I hope you guys enjoyed your Christmas. In case you’ve been sleeping under a rock, Les Misérables and Django Unchained debuted Christmas day with a bang. Les Mis, which received the worst reviews of the two placed first on Tuesday with $18.1 million and Django, which was much more well received, placed second with $15 million. It may have been due to "N-wordgate" or because of the objectionable material but I thought Django would go on to become the big winner. For this weekend, I see another big film placing first.
Les Mis, directed by The King’s Speech helmer, Tom Hooper (who is by no means Tobe Hooper) has been on the minds of many for months. Something that was different about this iteration of Les Mis is that the songs are sung live on camera and not in a studio, though I highly all songs are sung live; maybe a bit touching up in post with ADR. Les Mis has been adapted probably a dozen or more times, on screen and on and off Broadway.
In 2000, a version starred John Malkovich and Gérard Depardieu hit TV screens to much great reception and the last film version starring Liam Neeson and Geoffrey Rush came out in 1998, placing fourth to He Got Game with $5 million. Of course, that amount isn’t adjusted for inflation. With inflation Les Mis (1998) made a little over $7.07 million. Not a lot for today. Christmas day, the 2012 version made $18.1 million and the next day made $12.1 million. I see it pushing through in first place through the weekend earning $30 million.
The Hobbit: An Unexpected Journey outperformed Django on Wednesday by $1.3 million. With the controversy surrounding Django, the money could fall in either direction. It could prove successful for the film or it could be detrimental to its success. What some may see as an uplifting tale of a slave overcoming the odds and turning the tables on his ‘Birth of a Nation’ white folks, others (who I will not particular-Lee name) have said it is down right disrespectful.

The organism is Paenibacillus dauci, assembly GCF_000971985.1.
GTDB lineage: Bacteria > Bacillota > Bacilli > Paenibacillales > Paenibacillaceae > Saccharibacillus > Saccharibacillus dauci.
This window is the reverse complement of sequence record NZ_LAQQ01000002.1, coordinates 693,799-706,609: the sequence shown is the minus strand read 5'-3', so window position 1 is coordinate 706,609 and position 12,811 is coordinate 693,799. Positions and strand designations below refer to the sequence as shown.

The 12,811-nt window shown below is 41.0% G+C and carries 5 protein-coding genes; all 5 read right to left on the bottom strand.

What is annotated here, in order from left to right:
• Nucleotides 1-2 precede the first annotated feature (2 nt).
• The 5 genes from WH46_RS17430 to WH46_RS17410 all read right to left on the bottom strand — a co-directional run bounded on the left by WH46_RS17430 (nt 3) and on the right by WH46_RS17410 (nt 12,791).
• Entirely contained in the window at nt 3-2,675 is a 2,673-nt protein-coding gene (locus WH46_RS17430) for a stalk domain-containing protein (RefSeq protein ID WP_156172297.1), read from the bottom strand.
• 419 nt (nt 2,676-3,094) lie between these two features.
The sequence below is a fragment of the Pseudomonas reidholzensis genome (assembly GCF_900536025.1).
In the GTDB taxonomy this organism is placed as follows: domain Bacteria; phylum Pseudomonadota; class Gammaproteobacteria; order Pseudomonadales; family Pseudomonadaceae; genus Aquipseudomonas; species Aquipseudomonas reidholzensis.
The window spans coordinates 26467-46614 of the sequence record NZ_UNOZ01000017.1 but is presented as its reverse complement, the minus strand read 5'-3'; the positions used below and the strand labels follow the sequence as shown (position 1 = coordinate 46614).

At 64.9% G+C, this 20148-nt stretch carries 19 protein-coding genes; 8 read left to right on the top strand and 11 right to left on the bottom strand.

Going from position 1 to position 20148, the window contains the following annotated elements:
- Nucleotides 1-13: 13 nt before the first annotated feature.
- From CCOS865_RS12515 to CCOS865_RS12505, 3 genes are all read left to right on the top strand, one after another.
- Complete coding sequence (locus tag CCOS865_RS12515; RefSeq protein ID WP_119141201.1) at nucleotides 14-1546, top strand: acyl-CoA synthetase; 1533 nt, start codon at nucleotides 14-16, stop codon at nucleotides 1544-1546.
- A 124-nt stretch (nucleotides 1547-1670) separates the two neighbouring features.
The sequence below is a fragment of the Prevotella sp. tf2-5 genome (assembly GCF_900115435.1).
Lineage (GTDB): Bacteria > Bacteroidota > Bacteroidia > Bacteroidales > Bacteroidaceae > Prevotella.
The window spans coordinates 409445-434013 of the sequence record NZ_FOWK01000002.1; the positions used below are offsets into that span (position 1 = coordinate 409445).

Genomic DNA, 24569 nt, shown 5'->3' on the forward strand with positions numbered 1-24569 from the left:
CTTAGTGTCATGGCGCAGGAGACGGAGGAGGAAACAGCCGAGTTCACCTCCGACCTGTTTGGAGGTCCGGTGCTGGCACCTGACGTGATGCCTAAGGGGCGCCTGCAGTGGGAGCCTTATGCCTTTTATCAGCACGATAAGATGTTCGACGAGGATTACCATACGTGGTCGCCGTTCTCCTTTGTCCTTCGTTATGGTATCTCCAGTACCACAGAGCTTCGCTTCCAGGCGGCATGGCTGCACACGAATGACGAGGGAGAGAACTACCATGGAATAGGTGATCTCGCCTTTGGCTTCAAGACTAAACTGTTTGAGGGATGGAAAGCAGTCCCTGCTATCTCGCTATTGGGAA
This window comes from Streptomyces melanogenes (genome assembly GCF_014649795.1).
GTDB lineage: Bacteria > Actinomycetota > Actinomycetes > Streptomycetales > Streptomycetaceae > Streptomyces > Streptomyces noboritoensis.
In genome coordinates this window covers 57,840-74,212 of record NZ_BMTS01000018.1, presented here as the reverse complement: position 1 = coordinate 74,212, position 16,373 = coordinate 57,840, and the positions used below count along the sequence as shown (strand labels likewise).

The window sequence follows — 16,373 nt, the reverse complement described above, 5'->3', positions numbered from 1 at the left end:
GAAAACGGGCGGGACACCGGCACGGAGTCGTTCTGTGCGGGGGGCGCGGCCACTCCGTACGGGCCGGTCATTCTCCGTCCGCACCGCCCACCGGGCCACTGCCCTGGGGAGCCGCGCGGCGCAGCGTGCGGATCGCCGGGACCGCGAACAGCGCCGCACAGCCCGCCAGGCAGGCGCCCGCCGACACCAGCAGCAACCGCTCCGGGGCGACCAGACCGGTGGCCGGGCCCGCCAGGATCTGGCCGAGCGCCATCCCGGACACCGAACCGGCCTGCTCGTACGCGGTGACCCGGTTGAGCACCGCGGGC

I don’t know, last time Tarantino changed history was with Inglourious Basterds back in 2009. He killed Hitler in that and it sprung to number one with $38 million. He has had plenty of number one hit films like Kill Bill (one movie, two volumes) and Pulp Fiction with a couple of misses like Jackie Brown and Grindhouse. Where will Django fall? With a tough subject matter and very uncomfortable scenes, I see Django placing third with $25 million. The Hobbit will beat out Django by a slim margin with $27 million.
1. Les Miserables $30 M
2. The Hobbit: An Unexpected Journey $27 M
3. Django Unchained $25 M
4. Jack Reacher $11.7 M
5. This is 40 $9 M